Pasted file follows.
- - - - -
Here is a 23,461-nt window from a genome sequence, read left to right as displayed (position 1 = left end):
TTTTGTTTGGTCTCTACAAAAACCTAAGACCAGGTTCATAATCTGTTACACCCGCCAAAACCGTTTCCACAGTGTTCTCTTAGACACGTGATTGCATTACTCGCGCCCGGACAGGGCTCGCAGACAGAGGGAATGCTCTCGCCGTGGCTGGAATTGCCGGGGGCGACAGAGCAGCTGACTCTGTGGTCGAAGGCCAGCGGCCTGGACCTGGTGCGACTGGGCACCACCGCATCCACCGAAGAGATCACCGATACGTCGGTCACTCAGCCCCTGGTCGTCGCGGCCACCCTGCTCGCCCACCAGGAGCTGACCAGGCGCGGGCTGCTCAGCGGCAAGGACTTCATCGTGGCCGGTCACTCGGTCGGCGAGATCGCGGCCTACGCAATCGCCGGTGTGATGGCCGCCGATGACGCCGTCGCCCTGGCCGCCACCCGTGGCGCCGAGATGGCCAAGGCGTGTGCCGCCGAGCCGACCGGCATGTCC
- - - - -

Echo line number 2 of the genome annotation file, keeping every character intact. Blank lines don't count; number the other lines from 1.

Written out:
TTTTGTTTGGTCTCTACAAAAACCTAAGACCAGGTTCATAATCTGTTACACCCGCCAAAACCGTTTCCACAGTGTTCTCTTAGACACGTGATTGCATTACTCGCGCCCGGACAGGGCTCGCAGACAGAGGGAATGCTCTCGCCGTGGCTGGAATTGCCGGGGGCGACAGAGCAGCTGACTCTGTGGTCGAAGGCCAGCGGCCTGGACCTGGTGCGACTGGGCACCACCGCATCCACCGAAGAGATCACCGATACGTCGGTCACTCAGCCCCTGGTCGTCGCGGCCACCCTGCTCGCCCACCAGGAGCTGACCAGGCGCGGGCTGCTCAGCGGCAAGGACTTCATCGTGGCCGGTCACTCGGTCGGCGAGATCGCGGCCTACGCAATCGCCGGTGTGATGGCCGCCGATGACGCCGTCGCCCTGGCCGCCACCCGTGGCGCCGAGATGGCCAAGGCGTGTGCCGCCGAGCCGACCGGCATGTCC